Michigan officials will waive bachelor’s degree requirements for a host of jobs if applicants served in the military as an E-6 or above, part of an effort to boost veteran hiring in the state.

The move goes beyond other military hiring preference programs already introduced by other states by changing the hiring process to better recognize veterans’ experience. The new policy will cover 13 job classifications, representing several thousand positions in the Michigan workforce.

“Michigan is committed to finding new ways to support our veterans and attract top talent to our state,” Michigan Gov. Gretchen Whitmer said in a statement. “Military members gain valuable skills and knowledge through their service that can’t be replicated in a classroom, and that experience should be considered when applying for jobs.”

Under the program, applicants must have at least two years at the rank of E-6 or above to qualify for the jobs. Reserve and National Guard members must have two years of total active-duty service or at least two years in the Active Guard Reserve program at the E-6 level.

The posts include human resources specialists, analysts, regulation officers, promotional agents and civil rights representatives.

Officials from the Michigan Veterans Affairs Agency said hiring officials hope the move will be beneficial to both veterans and the state, attracting more applicants for open positions.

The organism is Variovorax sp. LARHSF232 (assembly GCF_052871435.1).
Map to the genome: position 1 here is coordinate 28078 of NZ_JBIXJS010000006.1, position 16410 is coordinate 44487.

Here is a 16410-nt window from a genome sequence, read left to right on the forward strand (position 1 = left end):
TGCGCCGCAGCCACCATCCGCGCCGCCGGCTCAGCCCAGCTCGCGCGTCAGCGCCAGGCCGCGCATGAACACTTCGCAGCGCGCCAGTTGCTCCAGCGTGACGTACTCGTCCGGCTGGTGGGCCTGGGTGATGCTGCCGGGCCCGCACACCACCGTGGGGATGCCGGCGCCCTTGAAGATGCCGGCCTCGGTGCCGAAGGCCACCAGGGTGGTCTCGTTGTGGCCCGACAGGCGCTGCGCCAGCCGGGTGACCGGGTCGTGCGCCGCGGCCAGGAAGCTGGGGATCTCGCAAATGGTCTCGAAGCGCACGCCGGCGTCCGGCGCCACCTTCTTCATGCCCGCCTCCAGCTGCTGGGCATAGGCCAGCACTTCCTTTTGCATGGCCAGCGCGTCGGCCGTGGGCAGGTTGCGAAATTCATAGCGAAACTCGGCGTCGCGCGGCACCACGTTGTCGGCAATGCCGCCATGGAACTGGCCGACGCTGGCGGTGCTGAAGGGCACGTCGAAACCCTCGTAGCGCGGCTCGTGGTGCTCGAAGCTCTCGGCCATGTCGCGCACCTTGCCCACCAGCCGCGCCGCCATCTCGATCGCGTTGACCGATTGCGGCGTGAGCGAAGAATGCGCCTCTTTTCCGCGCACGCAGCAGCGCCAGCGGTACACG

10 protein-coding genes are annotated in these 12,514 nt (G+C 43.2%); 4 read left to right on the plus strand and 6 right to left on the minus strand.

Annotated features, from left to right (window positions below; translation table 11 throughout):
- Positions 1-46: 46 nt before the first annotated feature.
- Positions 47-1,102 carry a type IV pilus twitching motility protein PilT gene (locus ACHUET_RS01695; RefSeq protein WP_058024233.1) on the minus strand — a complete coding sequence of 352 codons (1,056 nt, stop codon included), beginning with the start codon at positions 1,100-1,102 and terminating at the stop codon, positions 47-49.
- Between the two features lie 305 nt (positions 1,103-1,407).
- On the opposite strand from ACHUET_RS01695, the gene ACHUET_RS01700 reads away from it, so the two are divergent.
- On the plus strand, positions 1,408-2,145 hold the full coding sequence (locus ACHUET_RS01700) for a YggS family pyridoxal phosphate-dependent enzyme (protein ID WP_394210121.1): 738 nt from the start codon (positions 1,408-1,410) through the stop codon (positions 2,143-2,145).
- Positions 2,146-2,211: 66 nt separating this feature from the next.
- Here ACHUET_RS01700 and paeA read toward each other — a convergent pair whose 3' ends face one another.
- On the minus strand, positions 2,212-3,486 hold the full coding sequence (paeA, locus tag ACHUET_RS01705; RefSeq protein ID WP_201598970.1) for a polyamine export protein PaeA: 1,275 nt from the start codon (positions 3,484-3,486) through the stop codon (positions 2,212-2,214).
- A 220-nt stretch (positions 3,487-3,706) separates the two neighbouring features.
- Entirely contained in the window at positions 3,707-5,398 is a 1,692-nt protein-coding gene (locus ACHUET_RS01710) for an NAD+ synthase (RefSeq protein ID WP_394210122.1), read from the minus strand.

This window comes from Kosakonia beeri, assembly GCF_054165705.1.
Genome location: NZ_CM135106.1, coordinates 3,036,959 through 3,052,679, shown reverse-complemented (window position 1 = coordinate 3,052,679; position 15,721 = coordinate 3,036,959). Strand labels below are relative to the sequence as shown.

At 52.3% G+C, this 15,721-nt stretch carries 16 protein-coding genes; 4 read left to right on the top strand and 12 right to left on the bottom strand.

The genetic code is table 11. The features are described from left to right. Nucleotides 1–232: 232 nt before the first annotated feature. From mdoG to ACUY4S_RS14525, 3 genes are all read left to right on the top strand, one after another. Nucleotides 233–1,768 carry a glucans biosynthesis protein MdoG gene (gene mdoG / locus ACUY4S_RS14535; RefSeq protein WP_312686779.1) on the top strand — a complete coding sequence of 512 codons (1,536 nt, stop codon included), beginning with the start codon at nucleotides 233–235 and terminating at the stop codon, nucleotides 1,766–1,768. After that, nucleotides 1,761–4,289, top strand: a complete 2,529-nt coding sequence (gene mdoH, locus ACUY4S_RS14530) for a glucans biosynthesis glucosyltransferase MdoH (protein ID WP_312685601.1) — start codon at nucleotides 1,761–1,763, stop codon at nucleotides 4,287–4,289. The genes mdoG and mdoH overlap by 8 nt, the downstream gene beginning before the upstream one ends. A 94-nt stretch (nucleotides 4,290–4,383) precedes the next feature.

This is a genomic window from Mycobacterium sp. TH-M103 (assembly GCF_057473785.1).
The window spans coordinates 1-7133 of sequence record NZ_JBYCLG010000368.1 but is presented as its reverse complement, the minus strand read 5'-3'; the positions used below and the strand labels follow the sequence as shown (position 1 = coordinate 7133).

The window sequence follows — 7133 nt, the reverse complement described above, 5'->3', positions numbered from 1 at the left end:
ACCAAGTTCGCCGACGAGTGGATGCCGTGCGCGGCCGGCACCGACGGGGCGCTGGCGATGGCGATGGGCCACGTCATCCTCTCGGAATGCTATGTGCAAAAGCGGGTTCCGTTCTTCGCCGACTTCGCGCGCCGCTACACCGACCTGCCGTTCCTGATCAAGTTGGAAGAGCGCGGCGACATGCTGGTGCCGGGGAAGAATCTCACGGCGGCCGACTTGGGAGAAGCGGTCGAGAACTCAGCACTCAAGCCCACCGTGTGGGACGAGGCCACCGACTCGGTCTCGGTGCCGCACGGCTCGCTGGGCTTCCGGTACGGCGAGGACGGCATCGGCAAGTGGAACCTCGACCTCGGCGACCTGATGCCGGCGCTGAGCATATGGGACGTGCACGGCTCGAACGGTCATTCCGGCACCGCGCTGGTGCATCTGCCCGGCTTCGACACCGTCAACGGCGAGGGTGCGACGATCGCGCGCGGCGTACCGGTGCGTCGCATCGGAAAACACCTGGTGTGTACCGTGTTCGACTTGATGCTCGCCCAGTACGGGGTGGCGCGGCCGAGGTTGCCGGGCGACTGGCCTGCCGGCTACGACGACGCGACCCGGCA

“If a veteran has at least two years of experience at the E-6 level, they have proven that they’re a professional in their craft and should be given credit for their experience,” said Todd Butler, an outreach administrator for the MVAA. “We anticipate this being a game changer for enlisted service members looking to transition to the civilian world.”

Individuals can apply for jobs through the state’s employment website.

According to the Bureau of Labor Statistics, about 400,000 veterans held state government positions across the U.S. last year.

Leo covers Congress, Veterans Affairs and the White House for Military Times. He has covered Washington, D.C. since 2004, focusing on military personnel and veterans policies. His work has earned numerous honors, including a 2009 Polk award, a 2010 National Headliner Award, the IAVA Leadership in Journalism award and the VFW News Media award.

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